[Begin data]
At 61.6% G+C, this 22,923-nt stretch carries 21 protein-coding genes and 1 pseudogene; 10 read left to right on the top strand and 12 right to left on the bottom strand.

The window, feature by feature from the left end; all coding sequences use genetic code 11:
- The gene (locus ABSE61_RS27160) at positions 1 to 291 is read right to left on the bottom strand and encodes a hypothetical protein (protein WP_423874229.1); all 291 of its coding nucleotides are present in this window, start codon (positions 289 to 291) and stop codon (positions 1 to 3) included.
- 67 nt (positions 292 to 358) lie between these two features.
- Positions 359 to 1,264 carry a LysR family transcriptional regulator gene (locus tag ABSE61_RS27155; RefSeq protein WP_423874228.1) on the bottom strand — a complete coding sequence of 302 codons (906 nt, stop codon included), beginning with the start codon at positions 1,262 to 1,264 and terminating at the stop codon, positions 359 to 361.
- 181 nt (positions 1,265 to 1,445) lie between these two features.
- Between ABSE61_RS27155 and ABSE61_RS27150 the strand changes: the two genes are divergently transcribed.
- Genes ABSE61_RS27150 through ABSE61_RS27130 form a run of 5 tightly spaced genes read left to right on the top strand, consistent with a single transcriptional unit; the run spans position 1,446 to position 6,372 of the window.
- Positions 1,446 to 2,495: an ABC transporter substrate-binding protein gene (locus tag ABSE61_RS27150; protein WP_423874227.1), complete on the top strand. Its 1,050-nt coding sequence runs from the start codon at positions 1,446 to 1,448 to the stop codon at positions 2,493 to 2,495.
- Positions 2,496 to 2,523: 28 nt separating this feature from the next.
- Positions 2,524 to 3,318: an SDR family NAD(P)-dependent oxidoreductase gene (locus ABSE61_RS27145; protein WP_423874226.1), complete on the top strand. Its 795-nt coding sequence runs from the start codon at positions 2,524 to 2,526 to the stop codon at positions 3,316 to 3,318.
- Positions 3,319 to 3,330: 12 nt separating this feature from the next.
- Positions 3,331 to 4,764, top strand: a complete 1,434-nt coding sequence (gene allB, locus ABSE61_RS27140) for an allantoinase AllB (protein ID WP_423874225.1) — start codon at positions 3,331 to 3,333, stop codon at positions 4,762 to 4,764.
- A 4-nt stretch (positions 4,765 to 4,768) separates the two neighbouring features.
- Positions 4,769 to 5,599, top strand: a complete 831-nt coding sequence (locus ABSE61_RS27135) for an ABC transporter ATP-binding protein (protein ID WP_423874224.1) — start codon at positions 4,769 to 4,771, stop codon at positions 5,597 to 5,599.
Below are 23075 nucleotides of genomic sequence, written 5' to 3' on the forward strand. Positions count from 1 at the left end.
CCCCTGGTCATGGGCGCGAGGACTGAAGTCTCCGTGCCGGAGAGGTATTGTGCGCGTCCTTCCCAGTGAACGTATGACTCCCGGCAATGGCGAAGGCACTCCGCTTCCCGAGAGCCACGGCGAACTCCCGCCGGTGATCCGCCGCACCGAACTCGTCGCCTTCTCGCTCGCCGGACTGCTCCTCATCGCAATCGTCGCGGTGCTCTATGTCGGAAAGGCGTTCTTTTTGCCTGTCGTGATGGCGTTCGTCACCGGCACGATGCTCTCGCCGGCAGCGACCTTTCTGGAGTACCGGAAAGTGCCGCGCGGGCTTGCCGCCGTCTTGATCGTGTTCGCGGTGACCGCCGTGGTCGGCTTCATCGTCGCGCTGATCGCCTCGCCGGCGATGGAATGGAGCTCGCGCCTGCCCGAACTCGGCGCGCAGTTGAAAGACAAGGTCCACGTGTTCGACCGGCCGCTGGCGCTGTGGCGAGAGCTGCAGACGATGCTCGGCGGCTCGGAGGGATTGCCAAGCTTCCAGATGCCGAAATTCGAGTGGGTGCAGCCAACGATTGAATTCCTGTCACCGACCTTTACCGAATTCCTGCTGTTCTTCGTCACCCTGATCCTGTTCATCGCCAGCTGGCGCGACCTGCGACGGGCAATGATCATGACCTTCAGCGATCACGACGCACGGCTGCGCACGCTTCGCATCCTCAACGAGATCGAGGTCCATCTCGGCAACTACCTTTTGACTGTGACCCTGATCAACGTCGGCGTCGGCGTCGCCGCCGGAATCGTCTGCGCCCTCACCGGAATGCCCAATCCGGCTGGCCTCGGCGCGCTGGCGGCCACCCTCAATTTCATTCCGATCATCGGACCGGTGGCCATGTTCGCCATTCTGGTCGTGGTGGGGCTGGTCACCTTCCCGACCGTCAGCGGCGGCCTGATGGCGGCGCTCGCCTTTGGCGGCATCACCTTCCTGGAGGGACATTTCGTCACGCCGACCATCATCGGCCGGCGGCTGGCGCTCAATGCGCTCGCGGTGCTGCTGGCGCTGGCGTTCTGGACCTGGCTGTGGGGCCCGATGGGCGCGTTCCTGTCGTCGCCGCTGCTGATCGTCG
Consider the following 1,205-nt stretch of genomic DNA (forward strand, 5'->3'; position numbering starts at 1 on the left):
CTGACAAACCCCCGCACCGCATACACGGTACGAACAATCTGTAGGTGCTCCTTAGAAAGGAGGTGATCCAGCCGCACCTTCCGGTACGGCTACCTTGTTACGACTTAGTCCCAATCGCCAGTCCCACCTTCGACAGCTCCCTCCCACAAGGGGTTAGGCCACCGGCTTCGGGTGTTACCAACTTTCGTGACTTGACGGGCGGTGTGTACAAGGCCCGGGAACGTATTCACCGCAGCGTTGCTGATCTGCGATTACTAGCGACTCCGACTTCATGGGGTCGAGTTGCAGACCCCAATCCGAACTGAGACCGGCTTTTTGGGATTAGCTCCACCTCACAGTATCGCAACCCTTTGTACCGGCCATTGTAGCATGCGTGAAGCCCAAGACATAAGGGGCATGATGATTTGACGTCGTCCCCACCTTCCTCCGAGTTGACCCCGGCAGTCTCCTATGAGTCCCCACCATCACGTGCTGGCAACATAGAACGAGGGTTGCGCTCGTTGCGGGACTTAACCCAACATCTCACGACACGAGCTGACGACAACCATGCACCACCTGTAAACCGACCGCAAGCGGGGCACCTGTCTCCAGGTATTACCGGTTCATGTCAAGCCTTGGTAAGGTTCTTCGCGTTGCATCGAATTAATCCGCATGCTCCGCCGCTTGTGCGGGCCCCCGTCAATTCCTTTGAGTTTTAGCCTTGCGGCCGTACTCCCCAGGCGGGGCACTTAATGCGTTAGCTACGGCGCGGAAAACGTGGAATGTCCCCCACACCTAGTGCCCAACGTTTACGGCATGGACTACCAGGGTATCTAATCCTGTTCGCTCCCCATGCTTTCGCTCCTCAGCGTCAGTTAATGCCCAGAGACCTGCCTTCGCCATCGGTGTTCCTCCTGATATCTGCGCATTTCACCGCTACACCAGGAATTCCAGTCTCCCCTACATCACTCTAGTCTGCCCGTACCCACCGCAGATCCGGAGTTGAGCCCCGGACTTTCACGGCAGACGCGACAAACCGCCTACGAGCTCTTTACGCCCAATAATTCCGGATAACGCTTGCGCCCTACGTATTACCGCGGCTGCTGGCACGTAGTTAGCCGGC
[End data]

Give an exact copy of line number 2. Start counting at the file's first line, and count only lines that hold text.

The window, feature by feature from the left end; all coding sequences use genetic code 11: